Wanna play a young Elvis Presley and star in a major motion picture? If you’ve got the elusive Elvis charisma, strap on your acoustic guitar, stare into the camera, sing and act your heart out and you might be plucked from obscurity and cast as the future King of Rock and Roll. Twentieth-Century Fox have put out an online call for any and all to send in an audition video by the end of this month for the upcoming major motion picture “Last Train To Memphis.”
Adapted from the award-winning Peter Guralnick book, “Last Train to Memphis” focuses on the years between Elvis’s first recordings and his meteoric rise to national prominence in 1956. The directors are looking for a young person over 18 to play Elvis from the age of 16-24 years old. They are searching for the perfect person who can capture the complexities of a young and determined Elvis as he searches to find his musical voice. This is Elvis in his formative years, so sequin and cape-wearing impersonators need not apply.
Casting director Laray Mayfield (“Fight Club,” “The Social Network,” “The Curious Case of Benjamin Button”) spent a few minutes with American Songwriter to discuss the upcoming biopic and their quest to find the right actor.
Last Train to Memphis is one of my favorite biographies. Peter Guralnick does a fantastic job of presenting Elvis as a musician, a normal kid who loved music, and not the mega-star and ultimately tragic figure.
Yes it did. You are so right about this.
In your search for the leading role, are there particular qualities that you are looking for?
You want to find the best person for the role. As a casting director, that’s what you always want to find, no matter what. From reading the book you get to know a lot about Elvis’ personality. There are definitely qualities I’ve learned about that we are looking for. There’s a mystery to him, a shyness and even a profound sadness. And all of these factors probably drove his creativity.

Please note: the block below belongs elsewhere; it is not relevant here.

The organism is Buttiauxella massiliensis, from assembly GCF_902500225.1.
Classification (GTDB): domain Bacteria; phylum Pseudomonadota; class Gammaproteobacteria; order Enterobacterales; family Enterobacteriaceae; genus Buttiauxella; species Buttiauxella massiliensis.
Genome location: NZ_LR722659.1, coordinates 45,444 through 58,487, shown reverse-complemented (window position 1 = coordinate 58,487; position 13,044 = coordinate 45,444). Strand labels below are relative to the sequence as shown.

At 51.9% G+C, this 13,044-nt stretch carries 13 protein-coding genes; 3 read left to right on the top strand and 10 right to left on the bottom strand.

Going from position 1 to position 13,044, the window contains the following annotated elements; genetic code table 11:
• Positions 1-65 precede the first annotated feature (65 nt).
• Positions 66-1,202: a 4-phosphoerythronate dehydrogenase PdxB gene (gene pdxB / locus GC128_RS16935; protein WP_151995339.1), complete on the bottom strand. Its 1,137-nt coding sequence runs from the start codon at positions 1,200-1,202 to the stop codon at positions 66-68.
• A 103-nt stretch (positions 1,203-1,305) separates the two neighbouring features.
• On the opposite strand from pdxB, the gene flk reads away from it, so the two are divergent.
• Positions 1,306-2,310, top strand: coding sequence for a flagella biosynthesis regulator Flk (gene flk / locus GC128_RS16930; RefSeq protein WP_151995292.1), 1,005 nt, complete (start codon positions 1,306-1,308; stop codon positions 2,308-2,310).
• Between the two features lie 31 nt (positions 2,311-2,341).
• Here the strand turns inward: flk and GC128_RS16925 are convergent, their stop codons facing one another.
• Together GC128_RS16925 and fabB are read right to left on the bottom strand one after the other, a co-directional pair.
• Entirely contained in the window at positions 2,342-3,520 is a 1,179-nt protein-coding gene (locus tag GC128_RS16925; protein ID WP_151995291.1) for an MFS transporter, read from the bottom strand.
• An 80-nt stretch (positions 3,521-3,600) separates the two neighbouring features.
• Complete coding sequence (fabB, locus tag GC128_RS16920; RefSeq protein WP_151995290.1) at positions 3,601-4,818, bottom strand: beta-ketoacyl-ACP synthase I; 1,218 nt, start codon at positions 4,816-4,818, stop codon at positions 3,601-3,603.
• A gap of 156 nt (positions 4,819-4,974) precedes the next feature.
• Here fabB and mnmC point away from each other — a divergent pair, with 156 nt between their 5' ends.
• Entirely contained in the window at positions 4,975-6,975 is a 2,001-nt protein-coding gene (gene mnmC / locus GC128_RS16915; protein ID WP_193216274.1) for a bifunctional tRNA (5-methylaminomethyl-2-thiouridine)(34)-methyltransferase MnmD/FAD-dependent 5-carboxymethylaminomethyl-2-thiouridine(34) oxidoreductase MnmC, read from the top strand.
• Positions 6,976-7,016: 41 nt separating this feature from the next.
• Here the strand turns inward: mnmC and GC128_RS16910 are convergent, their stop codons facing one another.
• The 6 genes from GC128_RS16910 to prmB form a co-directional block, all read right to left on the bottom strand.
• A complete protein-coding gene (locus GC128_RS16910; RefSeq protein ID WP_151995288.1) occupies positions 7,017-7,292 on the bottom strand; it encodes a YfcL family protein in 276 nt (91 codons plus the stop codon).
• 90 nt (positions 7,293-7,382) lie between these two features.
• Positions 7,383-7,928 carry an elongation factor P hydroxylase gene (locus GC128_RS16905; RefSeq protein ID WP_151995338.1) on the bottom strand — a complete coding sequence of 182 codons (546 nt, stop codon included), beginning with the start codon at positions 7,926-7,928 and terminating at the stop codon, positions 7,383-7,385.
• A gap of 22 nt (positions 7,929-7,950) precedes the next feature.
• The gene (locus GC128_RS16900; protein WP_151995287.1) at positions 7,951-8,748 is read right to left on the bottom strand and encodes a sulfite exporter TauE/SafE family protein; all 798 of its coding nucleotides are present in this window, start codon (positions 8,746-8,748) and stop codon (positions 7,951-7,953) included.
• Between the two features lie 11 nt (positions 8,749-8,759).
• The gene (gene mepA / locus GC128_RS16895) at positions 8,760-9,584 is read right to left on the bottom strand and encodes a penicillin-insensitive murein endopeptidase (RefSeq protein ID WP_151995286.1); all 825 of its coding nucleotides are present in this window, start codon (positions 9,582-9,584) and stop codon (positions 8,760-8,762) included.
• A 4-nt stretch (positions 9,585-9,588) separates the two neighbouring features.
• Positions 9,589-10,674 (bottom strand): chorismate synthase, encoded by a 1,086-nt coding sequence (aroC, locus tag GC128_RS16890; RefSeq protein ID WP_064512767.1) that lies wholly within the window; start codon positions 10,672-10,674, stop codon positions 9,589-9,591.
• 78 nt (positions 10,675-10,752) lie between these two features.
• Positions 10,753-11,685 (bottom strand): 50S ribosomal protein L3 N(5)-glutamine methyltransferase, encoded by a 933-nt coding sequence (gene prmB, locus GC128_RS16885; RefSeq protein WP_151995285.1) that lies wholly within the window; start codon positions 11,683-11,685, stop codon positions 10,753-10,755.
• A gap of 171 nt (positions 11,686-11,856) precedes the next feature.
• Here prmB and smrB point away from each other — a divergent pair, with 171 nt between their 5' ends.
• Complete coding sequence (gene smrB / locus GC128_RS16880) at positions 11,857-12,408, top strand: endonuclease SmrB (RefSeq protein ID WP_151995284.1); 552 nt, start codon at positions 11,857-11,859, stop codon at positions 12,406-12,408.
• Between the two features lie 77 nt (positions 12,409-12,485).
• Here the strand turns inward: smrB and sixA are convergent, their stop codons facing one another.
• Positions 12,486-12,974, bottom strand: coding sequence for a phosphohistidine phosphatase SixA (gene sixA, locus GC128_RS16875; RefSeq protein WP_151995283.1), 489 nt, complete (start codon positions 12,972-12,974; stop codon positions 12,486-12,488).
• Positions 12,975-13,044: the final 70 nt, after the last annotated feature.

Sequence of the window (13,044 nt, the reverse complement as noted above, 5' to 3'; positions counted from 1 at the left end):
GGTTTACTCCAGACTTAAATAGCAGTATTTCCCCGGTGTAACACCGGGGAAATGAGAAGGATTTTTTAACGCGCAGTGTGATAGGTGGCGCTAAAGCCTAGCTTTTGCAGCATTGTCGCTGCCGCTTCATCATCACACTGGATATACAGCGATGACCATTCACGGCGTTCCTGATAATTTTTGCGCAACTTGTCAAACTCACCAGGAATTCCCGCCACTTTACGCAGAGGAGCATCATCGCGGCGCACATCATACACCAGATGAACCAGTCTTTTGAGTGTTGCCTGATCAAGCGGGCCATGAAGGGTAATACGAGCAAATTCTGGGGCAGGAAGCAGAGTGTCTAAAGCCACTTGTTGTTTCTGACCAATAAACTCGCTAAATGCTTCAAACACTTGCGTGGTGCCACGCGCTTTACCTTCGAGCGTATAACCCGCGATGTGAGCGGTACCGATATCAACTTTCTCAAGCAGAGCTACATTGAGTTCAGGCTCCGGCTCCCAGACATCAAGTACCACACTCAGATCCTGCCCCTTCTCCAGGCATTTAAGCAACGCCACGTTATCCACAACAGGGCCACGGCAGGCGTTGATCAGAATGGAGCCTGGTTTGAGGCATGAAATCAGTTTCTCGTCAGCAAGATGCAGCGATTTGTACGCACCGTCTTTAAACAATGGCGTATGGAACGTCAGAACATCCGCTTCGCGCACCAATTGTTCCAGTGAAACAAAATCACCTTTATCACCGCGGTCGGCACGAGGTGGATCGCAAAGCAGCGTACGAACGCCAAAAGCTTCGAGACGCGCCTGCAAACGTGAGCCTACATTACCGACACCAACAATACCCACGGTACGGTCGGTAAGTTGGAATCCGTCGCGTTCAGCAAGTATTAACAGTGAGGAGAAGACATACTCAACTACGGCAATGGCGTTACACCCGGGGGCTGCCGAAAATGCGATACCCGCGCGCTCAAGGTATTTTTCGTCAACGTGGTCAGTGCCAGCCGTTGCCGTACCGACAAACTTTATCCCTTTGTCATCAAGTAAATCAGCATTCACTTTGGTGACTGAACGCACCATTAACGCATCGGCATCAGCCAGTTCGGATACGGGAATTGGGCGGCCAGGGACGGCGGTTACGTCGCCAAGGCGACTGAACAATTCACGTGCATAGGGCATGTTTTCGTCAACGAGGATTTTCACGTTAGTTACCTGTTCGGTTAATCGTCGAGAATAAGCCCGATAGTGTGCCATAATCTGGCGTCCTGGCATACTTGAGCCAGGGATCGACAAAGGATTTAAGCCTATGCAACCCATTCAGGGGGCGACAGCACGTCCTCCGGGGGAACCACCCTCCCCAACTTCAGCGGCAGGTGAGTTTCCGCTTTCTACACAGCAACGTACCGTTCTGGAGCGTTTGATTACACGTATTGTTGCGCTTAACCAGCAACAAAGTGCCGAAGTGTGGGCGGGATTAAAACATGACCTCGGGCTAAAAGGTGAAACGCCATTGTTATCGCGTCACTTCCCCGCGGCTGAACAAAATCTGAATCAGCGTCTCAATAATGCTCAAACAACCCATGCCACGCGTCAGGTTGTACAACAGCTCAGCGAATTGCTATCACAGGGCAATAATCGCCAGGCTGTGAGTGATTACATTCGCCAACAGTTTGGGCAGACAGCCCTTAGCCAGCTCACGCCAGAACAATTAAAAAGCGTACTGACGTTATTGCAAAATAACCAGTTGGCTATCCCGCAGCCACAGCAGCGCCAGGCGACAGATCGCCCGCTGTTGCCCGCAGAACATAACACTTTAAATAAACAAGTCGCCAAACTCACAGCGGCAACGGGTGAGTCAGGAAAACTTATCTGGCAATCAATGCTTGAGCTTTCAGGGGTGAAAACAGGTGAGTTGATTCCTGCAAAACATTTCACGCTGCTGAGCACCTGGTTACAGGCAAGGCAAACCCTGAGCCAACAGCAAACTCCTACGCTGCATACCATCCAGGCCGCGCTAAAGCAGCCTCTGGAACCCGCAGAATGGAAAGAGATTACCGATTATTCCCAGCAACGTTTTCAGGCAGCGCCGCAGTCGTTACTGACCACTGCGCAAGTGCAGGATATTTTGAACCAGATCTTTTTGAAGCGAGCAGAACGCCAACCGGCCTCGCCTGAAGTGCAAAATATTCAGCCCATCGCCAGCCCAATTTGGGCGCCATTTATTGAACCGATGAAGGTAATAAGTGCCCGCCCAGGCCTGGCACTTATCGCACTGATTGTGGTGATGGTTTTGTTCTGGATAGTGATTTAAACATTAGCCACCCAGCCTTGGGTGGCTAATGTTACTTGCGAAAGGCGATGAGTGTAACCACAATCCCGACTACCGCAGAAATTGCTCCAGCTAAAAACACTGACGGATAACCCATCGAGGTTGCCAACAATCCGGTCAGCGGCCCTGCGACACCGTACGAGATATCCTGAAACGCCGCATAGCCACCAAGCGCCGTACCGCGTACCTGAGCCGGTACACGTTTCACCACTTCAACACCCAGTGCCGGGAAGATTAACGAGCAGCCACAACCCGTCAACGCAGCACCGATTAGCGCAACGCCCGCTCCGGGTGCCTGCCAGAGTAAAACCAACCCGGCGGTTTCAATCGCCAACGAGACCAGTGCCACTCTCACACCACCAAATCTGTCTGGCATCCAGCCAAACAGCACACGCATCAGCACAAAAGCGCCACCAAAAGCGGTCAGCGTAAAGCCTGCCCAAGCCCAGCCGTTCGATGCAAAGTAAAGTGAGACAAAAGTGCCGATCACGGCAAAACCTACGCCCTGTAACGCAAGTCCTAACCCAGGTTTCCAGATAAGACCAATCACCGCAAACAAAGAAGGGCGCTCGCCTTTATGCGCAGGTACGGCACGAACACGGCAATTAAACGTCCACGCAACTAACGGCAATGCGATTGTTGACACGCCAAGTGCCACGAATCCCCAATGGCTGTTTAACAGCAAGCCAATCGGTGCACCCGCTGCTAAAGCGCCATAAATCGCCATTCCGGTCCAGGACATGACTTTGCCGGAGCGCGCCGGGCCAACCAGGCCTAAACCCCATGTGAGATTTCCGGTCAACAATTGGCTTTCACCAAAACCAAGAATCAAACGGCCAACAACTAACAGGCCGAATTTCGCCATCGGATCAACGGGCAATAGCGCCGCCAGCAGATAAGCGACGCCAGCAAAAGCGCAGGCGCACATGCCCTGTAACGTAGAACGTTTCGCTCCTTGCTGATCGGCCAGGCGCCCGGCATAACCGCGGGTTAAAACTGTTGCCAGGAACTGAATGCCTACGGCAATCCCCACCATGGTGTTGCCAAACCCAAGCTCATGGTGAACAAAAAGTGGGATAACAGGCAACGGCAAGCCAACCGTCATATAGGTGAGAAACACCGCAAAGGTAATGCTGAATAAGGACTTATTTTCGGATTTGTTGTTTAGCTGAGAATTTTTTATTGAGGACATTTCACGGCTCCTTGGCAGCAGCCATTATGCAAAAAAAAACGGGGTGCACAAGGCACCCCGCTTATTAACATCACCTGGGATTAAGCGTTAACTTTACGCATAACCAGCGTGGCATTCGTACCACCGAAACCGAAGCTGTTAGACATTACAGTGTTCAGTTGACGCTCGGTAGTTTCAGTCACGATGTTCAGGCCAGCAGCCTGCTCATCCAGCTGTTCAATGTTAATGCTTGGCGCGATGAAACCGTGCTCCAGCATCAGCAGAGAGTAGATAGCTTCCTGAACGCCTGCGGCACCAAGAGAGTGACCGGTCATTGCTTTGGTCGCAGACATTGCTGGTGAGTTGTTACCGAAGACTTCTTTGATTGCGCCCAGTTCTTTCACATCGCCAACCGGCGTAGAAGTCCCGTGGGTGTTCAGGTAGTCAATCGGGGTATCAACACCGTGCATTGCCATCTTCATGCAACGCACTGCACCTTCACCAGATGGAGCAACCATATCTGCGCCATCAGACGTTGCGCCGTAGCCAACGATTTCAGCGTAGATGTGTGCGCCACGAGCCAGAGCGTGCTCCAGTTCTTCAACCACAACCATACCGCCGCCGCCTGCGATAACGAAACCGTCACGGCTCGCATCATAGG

The book gets into the nitty gritty of being a musician.
You also saw, as we know, that nobody gets anywhere in life without being engaged in what they are doing. And Elvis was very ambitious. He was really smart. I don’t think we’ve ever seen in detail the journey to how he got to be the Elvis we all know.
Mick Jagger is involved in producing the film. He is someone who definitely an understanding of what the role requires- the swagger, charisma, even the business sense
That’s exactly right. My god, look how incredibly talented and successful he is (laughs)! And (director) Kevin McDonald is a very, very talented director. If you look at his movies (“Last King of Scotland,” “Marley”), they have strong characters and character arcs. And some are historical figures. They’re deep and they’re dark and complicated.
Is there something innately Southern that’s required for the role? Can someone who’s not raised in that culture play the role
Well we’re talking about great actors. We’ve seen lots of actors from around the world play roles that one would not think they would know or interpret very well. Artists can do that. I’m from the South (Hendersonville Tennessee), so I’m partial and very particular about the Southern aspect of it. But incredibly skilled and talented people, even young actors, are able to bring characters to life in ways that can be very unexpected considering their background.
Have you cast any other characters? Scotty Moore, Sam Philips?
No. We’re not looking for anything right now except for the lead role.
Is there a particular moment in Elvis’ life you are looking forward to filming?
I’m looking forward to the whole thing! I’m so excited about it. But no, there’s not one particular moment just yet. Plus, even though the book has been out and is well-known, the script is not out yet.
Any particular pointers you want to give to a person who wants to audition for the role?
The website (http://www.lasttraincasting.com) is very concise in what we’re looking for and what you need to do. It’s an amazing opportunity for an artist. We want to find the absolute best person for this role. We’re happy to look at everybody that we can.